The Problem of Forward Thinking and Pinterest

By: Abbie Goldschmid

This image probably shows up in your browser history quite often.

This image probably shows up in your browser history quite often.

Too much forward thinking quickly turns into obsession.

Ahh, Pinterest. It’s where I go when I’m bored, stressed, happy, feeling crafty, or just in need of a good mental vacation for five minutes (that’s Pinterest minutes, so that really means an hour and a half).

When I first started my Pinterest account, I immediately started the “Wedding Board.” Granted, I didn’t even have a boyfriend at the time of my first pins. I was just “planning ahead;” making sure I was all ready for whatever the future might bring.

Even with all of my preparation, I still had to create an entirely new Pinterest board entitled “More-realistic-for-my-real-wedding” (that’s really what it’s called, go follow me) after I got engaged. My plans weren’t exactly fitting two years later. Bummer.

The thing about Pinterest is it feeds this innate desire in every human being to plan and know the future. We think we can look at a few pictures, pin them to a board, and one day our life will look that way.

“Oh, but I’m just getting inspiration!” “It’s just pinteresting. That’s all.” “Don’t judge me. You do it too.”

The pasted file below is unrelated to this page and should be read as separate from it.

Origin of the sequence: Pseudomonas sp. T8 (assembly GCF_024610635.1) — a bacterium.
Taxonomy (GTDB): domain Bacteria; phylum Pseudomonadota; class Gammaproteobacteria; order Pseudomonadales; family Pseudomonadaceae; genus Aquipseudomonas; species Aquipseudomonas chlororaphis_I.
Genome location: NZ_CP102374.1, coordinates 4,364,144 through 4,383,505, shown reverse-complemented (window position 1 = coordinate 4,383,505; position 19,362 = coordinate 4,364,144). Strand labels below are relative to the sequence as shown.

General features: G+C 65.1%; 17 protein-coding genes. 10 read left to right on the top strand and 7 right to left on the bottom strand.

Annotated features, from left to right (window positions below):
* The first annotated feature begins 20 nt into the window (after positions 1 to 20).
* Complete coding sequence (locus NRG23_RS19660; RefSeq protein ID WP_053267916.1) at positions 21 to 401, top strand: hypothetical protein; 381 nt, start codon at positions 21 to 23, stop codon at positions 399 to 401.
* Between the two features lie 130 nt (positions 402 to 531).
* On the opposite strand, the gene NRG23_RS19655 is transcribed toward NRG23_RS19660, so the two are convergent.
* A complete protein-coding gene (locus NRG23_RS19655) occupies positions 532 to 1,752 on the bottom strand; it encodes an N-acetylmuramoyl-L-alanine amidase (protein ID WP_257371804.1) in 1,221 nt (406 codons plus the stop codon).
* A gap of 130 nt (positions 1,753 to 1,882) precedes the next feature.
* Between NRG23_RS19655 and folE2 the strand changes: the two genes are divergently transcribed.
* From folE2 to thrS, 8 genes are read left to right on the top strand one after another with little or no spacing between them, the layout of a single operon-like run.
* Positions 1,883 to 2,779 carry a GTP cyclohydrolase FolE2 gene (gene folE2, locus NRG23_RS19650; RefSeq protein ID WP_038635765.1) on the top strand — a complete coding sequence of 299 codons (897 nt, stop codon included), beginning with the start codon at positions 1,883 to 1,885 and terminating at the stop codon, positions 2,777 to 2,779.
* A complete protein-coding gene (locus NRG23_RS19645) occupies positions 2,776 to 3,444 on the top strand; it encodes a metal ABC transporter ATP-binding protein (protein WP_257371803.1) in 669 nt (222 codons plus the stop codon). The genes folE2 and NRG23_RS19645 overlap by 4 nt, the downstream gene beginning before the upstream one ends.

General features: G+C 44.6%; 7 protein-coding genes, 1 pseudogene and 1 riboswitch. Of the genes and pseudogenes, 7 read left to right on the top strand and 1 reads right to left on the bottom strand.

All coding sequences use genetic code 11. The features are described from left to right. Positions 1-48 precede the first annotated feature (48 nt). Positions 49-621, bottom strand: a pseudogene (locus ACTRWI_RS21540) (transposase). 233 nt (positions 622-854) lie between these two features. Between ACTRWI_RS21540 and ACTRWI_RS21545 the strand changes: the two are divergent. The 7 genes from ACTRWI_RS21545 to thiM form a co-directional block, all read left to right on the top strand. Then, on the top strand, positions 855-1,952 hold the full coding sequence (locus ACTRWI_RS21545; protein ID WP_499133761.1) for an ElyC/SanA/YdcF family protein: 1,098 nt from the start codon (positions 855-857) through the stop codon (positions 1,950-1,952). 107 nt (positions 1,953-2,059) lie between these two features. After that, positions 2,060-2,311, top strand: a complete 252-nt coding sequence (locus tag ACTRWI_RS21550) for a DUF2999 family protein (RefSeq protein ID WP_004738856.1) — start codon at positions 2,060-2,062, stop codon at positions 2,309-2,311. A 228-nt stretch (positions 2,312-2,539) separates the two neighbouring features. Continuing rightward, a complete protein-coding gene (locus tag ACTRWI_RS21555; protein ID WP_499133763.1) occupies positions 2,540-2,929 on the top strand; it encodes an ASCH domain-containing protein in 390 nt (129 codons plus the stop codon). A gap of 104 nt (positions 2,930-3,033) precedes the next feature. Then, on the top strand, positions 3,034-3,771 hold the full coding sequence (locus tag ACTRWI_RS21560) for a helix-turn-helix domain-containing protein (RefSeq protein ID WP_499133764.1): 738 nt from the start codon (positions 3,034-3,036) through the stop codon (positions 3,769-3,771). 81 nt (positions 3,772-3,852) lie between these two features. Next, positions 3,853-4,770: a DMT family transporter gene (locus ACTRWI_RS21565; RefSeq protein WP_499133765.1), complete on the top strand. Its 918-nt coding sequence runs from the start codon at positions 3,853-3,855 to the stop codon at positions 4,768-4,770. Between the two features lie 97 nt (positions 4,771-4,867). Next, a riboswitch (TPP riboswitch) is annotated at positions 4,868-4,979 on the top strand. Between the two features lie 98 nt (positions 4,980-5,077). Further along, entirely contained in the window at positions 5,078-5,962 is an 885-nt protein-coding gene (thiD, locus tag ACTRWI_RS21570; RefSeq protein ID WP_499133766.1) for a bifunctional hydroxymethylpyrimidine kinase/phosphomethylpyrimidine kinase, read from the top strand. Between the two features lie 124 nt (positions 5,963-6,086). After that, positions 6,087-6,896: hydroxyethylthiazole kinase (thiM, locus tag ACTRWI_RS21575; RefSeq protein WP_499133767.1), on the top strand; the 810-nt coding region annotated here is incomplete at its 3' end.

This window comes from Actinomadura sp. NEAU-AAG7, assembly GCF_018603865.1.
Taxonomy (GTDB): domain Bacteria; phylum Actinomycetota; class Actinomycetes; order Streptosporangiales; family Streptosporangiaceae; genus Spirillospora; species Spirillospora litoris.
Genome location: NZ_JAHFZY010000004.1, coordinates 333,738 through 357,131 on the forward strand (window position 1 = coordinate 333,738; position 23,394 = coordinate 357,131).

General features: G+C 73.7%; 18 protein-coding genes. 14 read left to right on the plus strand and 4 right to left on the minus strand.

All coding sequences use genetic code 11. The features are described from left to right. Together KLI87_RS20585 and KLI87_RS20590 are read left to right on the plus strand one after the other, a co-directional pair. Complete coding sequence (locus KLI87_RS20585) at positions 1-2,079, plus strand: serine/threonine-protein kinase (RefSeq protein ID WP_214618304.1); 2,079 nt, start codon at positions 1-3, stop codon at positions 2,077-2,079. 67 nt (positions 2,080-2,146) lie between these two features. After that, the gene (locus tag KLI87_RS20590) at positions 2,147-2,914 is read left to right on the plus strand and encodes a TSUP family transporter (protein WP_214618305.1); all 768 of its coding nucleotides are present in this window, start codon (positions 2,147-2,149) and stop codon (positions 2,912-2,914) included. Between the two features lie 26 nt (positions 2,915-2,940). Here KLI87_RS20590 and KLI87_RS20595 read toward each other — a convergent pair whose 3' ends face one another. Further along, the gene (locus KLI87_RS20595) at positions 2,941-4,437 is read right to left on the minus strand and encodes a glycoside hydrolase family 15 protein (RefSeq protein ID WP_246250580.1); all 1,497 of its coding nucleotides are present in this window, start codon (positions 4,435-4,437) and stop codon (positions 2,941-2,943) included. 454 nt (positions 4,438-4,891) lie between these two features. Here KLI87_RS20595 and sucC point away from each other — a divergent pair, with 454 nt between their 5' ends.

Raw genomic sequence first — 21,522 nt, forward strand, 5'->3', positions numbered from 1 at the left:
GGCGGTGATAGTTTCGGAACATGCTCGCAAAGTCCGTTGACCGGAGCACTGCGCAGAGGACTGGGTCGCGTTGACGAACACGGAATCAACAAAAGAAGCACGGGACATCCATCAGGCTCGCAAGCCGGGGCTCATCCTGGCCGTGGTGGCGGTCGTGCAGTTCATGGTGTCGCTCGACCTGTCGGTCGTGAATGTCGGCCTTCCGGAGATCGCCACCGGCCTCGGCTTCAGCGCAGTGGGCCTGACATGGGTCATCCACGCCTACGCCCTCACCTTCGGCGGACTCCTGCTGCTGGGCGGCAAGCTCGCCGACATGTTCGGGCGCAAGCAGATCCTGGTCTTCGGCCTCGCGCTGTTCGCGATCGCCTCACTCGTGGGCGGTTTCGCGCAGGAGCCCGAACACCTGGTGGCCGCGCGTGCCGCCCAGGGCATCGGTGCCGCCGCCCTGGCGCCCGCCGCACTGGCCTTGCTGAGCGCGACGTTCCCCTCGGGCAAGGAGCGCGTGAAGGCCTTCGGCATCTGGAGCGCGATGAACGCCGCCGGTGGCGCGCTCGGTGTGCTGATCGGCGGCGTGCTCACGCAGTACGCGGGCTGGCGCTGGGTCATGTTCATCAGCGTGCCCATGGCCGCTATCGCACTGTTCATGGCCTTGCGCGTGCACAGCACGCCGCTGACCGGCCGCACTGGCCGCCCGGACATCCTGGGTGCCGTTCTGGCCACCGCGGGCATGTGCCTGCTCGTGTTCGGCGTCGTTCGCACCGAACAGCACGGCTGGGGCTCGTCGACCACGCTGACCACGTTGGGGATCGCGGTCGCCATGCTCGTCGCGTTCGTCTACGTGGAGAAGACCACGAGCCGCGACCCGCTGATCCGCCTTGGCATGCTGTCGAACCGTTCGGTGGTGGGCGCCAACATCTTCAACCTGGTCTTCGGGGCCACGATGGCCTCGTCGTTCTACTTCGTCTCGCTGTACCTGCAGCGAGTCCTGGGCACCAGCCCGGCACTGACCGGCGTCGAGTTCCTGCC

Sorry you had to listen to those inner protests of my brain, but maybe they were close to what you were saying to me. Pinterest is great, and believe me, I’m not saying “go delete your account” (I’m sure not deleting mine anytime soon. I have a new apartment to decorate, for crying out loud!). My only point is that we need to keep in mind that “too much of a good thing quickly turns into a bad thing.” Too much forward thinking quickly turns into obsession.

I believe it’s only a matter of time before Pinterest turns every bride-to-be into a raging bridezilla because of the “affordable wedding favors” pins that will really cost you like 35 bucks a piece. It’s making our expectations as humans way too high. Sometimes I look around my house and sigh and wonder, “Why can’t my house look the way they do on Pinterest?” Oh, right. Because I’m a college student that makes enough for rent and food and nothing else, and art has always been my worst subject.

Don’t let things like daydreaming, Pinterest, or even Google images start influencing your expectations. It’s going to make life seem a lot more unfair than it already is. Give it a break; find a new hobby that will lower expectations. Go start a new Netflix show or something; those six seasons will keep you busy for a day or two.

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One thought on “The Problem of Forward Thinking and Pinterest

  1. James Payton says:

    Managing expectations is something I think gets easier as you get older. That’s what I am finding anyways. Like with any good thing its easy to go overboard. Its easy to take the good in pintrest and go crazy.

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